Jimmy Butler and Jamal Murray averaged the same number of points in the NBA Finals, and that is why the Miami Heat lost.
It’s difficult to look at an NBA Finals series as lopsided as Denver’s 4-1 gentlemen’s sweep of the Heat in a vacuum. Miami was overmatched, shorthanded, and competing against the player who should have won his third straight league Most Valuable Player of the Year this season.
The Nuggets had the deeper team one through five, a transcendent point center in Nikola Jokic and had the healthiest starting five of any team in the playoffs.
With the deck stacked, the Heat had just one viable route to emerge from this series as NBA champions.
Jimmy Butler had to be special.
And not just special, because special is what got the Heat to the NBA Finals in the first place. Special is how Butler powered the Heat past the Milwaukee Bucks in the first round, courtesy of 37 points per game against the NBA’s top-ranked regular-season defense. Special is how Butler bullied the Boston Celtics in the Eastern Conference Finals, winning Game 7 at the TD Garden to punch Miami’s ticket to the big dance.
The Heat needed Butler to be more than special. They needed him to elevate to the undeniable level of superstardom that has evaded him all of his career.
That level continued to elude him in the NBA Finals against the Nuggets: The Heat star finished Game 5 with just 21 points on 5-of-18 shooting from the field. He averaged 21.6 points, 6.4 assists and 4.6 rebounds through all five NBA Finals games.
Meanwhile, Murray joined Michael Jordan and Magic Johnson as the last three guards to post 100 points and 50 assists in an NBA Finals series while shooting at least 45% from the field.
Getting outplayed by the opponent’s second-best player? Hardly special.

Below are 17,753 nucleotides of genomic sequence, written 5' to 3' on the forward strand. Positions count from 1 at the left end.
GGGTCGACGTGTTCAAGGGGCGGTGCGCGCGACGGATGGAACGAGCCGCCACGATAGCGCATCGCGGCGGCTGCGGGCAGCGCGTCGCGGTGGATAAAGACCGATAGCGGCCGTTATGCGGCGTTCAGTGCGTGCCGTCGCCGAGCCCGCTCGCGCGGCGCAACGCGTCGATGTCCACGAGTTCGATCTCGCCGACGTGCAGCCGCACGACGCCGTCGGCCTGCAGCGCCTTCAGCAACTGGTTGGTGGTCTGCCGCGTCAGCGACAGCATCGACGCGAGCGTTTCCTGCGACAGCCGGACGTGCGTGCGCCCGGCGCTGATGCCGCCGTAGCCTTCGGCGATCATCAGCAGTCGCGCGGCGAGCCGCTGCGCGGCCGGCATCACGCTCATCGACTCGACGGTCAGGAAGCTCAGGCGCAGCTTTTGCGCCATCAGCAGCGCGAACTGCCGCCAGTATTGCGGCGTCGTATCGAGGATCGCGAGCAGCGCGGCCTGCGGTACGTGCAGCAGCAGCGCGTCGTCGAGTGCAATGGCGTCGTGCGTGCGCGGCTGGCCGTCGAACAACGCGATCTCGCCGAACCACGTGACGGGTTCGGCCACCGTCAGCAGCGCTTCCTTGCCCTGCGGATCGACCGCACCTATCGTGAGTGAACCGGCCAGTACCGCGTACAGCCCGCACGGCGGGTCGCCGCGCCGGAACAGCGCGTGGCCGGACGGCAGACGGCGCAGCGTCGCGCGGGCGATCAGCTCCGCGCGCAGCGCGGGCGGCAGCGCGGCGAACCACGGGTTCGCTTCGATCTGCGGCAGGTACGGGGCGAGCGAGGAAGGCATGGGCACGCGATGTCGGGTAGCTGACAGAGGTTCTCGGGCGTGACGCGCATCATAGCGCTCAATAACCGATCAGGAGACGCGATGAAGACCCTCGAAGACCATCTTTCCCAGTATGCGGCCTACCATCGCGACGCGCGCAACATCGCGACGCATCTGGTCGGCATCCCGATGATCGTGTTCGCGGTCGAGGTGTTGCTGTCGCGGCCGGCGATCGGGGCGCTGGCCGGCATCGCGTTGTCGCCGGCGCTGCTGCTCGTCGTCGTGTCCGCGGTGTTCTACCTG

In fact, Butler wasn’t even the third-best player of the series: Jokic became the first center to win Finals MVP since Shaquille O’Neale in 2002; Murray flirted with a triple-double all series long, and Bam Adebayo — not Butler — led the Heat in scoring and played far more impactful minutes on both ends of the floor for the entirety of Miami’s championship run.
The Heat needed more from their leader, and he did not deliver: Of Butler’s 21 points, nearly half (nine) came at the foul line. Not to mention he played on cruise control for the game’s first 45 minutes before stringing together 13 points in a two-and-a-half-minute stretch in crunch time.
Butler’s short-lived, late-game theatrics may have impressed the untrained eye, but it was too little, too late for a player who had shot just 2-of-13 through the first three quarters. He then fumbled a potential Game 6 away in Game 5′s final 30 seconds: First by driving into the paint, losing his footing, then throwing the ball directly to Denver’s Kentavious Caldwell-Pope, a sequence that turned a one-point game into a three-point deficit and cost Miami a valuable timeout.
“I turned the ball over,” Butler said of the game’s final two minutes. “That’s what stood out.”